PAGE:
Abraham Lincoln and the Know-Nothings

Abraham Lincoln

In the mid-1850s, a political group called the Know-Nothings was very influential in America. It was believed that Abraham Lincoln sympathized with this party.

Between 1815 and 1860, a surge of about five million European immigrants came to the U.S. The majority of these immigrants were Irish Roman Catholics, who were escaping a severe famine that killed approximately one million people in their homeland. Meanwhile, large numbers of German and Polish Catholics settled in the Midwest. As a reaction to this immigration surge, a strong movement of angry white protestants formed and called themselves the Native American Party, or the Know-Nothings. Illinois lawyer, congressman, and legislator Abraham Lincoln was rumored to have sympathized with this group’s discriminatory ideology.

The Ideology of the Native American Party, a.k.a. the Know-Nothings

Many white Midwestern Protestants disliked the immigrants that they believed had invaded their country. To white Protestants, these European interlopers were poor, uneducated, uncouth, and immoral. Thus, those who opposed immigration formed a movement that was aimed at forbidding immigrants from being granted full rights.

Many whites in the North were primarliy afraid that immigrants would take their jobs, since immigrants were a source of cheap labor, just as black slaves were in the South. The most prominent of these nationalistic groups was the Native American Party, also known as the Know-Nothings. This nickname came about because members would claim ignorance if publicly questioned about their beliefs and locations of meeting places. The Know-Nothings were the most influential in the 1850s.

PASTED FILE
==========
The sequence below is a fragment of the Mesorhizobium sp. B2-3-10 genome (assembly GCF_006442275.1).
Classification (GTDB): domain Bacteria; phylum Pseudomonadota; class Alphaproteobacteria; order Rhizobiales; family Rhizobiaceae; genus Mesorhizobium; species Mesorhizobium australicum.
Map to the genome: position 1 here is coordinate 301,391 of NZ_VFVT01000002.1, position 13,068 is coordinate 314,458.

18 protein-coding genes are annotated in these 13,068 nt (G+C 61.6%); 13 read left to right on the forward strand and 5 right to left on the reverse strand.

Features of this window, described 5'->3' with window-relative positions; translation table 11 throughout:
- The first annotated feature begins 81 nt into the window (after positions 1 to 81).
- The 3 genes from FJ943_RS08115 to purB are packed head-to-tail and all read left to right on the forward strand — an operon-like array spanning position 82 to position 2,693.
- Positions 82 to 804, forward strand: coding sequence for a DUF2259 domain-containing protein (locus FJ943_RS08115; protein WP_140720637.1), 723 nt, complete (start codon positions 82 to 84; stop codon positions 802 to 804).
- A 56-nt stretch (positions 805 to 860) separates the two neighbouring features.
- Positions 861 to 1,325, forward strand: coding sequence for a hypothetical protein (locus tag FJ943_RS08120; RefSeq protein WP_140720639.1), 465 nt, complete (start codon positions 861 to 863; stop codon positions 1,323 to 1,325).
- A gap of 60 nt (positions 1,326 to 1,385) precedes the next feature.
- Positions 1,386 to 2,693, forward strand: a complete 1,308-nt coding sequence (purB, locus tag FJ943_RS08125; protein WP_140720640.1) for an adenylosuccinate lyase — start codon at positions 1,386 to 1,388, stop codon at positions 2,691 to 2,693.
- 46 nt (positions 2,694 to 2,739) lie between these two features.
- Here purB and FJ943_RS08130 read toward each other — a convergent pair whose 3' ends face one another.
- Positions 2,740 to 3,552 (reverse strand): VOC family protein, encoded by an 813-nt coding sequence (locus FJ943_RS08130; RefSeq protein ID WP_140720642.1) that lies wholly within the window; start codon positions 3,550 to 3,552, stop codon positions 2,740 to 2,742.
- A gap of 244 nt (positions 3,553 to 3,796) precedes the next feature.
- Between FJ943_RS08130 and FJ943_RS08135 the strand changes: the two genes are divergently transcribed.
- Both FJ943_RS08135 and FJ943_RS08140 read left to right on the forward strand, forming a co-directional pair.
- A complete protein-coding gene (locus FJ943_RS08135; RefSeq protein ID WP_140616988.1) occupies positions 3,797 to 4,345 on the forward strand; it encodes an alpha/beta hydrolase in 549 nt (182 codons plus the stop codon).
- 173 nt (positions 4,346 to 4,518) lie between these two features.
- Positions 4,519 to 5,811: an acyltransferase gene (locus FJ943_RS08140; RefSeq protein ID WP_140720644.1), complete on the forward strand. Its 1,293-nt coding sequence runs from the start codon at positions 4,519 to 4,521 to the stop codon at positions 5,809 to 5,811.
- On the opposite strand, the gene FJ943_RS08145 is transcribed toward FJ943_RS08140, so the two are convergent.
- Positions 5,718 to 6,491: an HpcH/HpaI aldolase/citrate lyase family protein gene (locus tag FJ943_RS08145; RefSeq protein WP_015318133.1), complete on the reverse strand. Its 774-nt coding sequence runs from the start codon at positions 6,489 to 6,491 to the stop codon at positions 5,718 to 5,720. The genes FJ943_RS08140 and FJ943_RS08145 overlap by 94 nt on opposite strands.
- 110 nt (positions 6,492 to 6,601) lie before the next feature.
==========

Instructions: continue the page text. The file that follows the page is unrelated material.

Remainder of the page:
The group was explicitly bigoted; for example, an official 1856 slogan was: “The sending back of all foreign paupers.” Know-Nothing groups flourished in heavily Protestant areas, including Illinois. As he became more well-known on the state’s, as well as the national, political scene, Abraham Lincoln was often suspected of sympathizing with the Know-Nothings.

Was Abraham Lincoln a Know-Nothing?

Most of the evidence regarding the matter of Abraham Lincoln’s association with the Know-Nothings seems to suggest that he was not one. For one thing, Lincoln was strongly against the oppression of blacks on the basis of race and believed that it would be hypocritical to support a group that discriminated against whites on the basis of religion or socioeconomic status.

Also, Lincoln often argued that the Know-Nothings’ ideology and actions were unconstitutional. Lincoln once said,”We now practically read it [the Preamble] ‘all men are created equal, except for Negroes.’ When the Know-Nothings get control, it will read ‘all men are created equal, except Negroes and foreigners and Catholics.'” Finally, Lincoln openly decried groups such as the Know-Nothings as having a degenerative effect on society. Given this evidence, Abraham Lincoln could not possibly have supported the views of the Native American Party.


  1. Various Authors. “Newcomers and Know-Nothings,” excerpted from Abraham Lincoln: An Illustrated History of His Life and Times, p. 63. New York: TIME Books, Time, Inc., 2009.